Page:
On Clerical Culture

Fr AAbout that abuse report in Australia, commentators and experts take aim at clerical culture.

Father Thomas Doyle:

If you want to recommend one thing, it is that there has to be a primary concern on the care of the present victims, the ones who are there, those whose souls have either been damaged beyond repair or who are seriously suffering.

Listening – letting them cry, be angry, yell, scream, whatever … and trying to help the people understand, you know: ‘You aren’t guilty of anything,'” is “more important than all the protocols, all the structures, all the policies, all the paperwork, all the talk, talk, talk that has been going on.”

Not only victims. But family members, allies, and parishioners who feel betrayed by priest or bishop. We need to make a ministry of listening. And more, telling people it is okay to vent. And we will patiently listen. It is about showing mercy, not just talk, talk, talking about it. It’s the artist’s principle. It has to be about showing, not telling.

More from Fr Doyle:

Father Doyle called clericalism “a virus that has infected the church,” leading to a culture of cover-up because people believe that churchmen “are in some form or way sacred and above ordinary people, and because of this sacredness, because of their importance, they must be held as more important and protected more.”

If I were starting to look at this, I would ponder some serious shifts:

  • Candidates younger than age thirty to thirty-five would be judged as exceptions to the rule. I think there are prodigies in ministry. I don’t think it’s a reasonable assumption for the majority.
  • Close all men-only seminaries and integrate students and faculty into a graduate school for theology. Maybe that means integrating lay people into an existing seminary in a diocese. If for no other reason, clergy, deacons, and lay ecclesial ministers could be all reading from the same theological page. The men-only environment fits in a monastery. Period.
  • Before a candidate is considered for priesthood candidacy, there should be a serious component of ministry already in evidence in their lives. A prerequisite for graduate school would be a written reflection on that ministry experience. Something like a Masters’ thesis in length and showing the ability to integrate what a person does with who a person is.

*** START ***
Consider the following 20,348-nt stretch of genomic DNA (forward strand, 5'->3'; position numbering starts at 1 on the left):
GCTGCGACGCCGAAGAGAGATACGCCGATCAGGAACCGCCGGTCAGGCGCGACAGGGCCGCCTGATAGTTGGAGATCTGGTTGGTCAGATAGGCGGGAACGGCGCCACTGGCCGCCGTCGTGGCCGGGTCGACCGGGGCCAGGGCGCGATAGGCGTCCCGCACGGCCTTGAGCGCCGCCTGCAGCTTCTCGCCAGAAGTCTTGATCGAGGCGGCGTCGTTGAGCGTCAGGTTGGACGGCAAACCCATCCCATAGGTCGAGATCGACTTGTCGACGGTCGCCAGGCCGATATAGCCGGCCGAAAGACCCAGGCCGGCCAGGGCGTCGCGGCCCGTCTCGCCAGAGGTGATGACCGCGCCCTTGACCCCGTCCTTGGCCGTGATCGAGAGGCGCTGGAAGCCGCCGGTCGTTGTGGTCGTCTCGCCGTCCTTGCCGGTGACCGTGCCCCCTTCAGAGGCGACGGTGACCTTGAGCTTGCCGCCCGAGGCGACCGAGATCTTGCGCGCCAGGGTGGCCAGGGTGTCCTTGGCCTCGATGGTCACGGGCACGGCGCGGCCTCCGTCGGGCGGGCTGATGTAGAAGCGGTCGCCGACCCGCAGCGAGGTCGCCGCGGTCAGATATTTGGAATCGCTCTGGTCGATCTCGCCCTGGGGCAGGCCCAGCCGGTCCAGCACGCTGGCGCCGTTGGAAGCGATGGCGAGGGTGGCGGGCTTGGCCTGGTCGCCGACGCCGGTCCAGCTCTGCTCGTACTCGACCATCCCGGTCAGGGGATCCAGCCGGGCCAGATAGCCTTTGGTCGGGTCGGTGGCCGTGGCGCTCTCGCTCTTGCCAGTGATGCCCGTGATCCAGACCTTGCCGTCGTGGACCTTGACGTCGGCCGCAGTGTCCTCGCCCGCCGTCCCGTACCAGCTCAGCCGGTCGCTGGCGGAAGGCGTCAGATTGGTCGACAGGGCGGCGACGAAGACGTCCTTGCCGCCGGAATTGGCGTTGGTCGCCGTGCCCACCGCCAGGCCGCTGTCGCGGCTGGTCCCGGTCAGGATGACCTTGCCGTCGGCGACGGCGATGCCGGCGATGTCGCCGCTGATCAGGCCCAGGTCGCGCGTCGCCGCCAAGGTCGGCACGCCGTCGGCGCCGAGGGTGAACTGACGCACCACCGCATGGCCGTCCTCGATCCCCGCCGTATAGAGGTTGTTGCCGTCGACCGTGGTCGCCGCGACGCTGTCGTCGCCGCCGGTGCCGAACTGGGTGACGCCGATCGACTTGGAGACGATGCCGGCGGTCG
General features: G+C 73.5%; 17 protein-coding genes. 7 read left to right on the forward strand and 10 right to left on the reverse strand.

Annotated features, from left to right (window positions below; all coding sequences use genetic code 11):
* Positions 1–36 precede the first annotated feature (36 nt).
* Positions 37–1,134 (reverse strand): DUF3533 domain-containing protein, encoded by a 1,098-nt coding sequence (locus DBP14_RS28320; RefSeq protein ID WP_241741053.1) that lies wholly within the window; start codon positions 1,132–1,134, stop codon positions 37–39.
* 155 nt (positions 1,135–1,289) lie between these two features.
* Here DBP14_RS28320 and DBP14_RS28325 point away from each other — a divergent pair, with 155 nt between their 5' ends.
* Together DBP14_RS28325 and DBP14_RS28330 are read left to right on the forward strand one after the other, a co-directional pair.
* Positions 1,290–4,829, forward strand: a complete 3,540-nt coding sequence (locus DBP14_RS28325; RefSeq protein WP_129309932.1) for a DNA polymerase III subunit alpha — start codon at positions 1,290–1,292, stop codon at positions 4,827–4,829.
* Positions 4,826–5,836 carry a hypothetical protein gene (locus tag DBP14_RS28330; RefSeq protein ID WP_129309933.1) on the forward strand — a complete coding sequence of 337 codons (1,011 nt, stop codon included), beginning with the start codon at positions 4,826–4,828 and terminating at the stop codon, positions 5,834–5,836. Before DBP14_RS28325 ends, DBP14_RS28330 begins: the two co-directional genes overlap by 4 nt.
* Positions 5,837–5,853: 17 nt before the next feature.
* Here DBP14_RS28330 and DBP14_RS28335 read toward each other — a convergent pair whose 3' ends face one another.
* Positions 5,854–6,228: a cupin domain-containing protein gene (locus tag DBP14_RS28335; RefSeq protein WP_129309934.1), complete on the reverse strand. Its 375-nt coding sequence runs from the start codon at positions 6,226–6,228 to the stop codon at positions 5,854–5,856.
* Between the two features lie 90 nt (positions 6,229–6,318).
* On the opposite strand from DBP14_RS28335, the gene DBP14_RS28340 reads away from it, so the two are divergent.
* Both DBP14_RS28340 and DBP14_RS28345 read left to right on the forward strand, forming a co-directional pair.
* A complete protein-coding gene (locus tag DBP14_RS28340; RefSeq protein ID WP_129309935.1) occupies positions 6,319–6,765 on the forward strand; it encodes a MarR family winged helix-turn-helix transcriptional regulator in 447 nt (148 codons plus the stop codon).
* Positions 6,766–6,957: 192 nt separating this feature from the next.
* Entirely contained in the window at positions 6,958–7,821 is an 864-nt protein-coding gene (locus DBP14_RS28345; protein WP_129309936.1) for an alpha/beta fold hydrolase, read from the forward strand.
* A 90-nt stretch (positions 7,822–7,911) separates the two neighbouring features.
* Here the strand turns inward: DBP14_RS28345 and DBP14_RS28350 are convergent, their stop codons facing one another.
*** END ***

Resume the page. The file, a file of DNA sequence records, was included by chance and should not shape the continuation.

• During studies, a continuing component of ministry in a parish is needed. Ten hours a week during academic periods, and full time during summers and a pastoral year. The thing is to make connections with people as a primary ministry of the priest. Continuing self-reflection during all this time, and professional interaction with lay people and clergy colleagues: essential.
  • Instead of a transitional diaconate (or perhaps along with it) a thirty day retreat. Annual eight-day retreats while in formation. Needless to say, 6 to 8 day retreats every year thereafter.

I don’t expect these changes to really take root. Bishops don’t listen to me. But if they did, I think we would get better priests, better prepared for service, and maybe only one generation of embitterment as the fallout from the abuse and cover-up crisis. As it is, I predict a lingering discontentment and faltering steps to restoring a moral and spiritual credibility to the institutional Church.

About catholicsensibility

Todd lives in the Pacific Northwest, serving a Catholic parish as a lay minister.
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4 Responses to On Clerical Culture

  1. Brendan Kelleher svd says:

    Almost a day has passed since I read your post. There is much in it that I agree with, but also feel there are a couple of untouched areas.
    I write as a former minor seminarian, the last of those who graduated and went on to ordination. After a year at home, on the recommendation of the director of formation (he was known as the Fr Prefect) I entered Novitiate/Major Sem at the age of 19. The formation program, for the Society of the Divine Word, in the UK and Ireland was very different in those days, indeed experimental would probably be the best way to describe it.
    During the summer we were sent out to work, and while living in rented accomodation, I worked in a candy factory, on the production line of a Daimler-Benz factory in Germany, and in a hospital, where as a ward orderly on a geriatric ward, I was present at the death of around 20 patients over a three month period. I was still at the tender age of 24, when I was ordained to the presbyterate in 1975.
    My mission assignment – one I asked for myself, as is the SVD custom – brought me to Japan in February 1976, and apart from a spell back in the UK from 1987-1991, where I worked in formation, I have worked here in Japan ever since, initially in the parish apostolate, and then until health issues saw me retire from teaching, for almost 20 years in the education apostolate as a High School teacher (English and Religion/Christian Thought).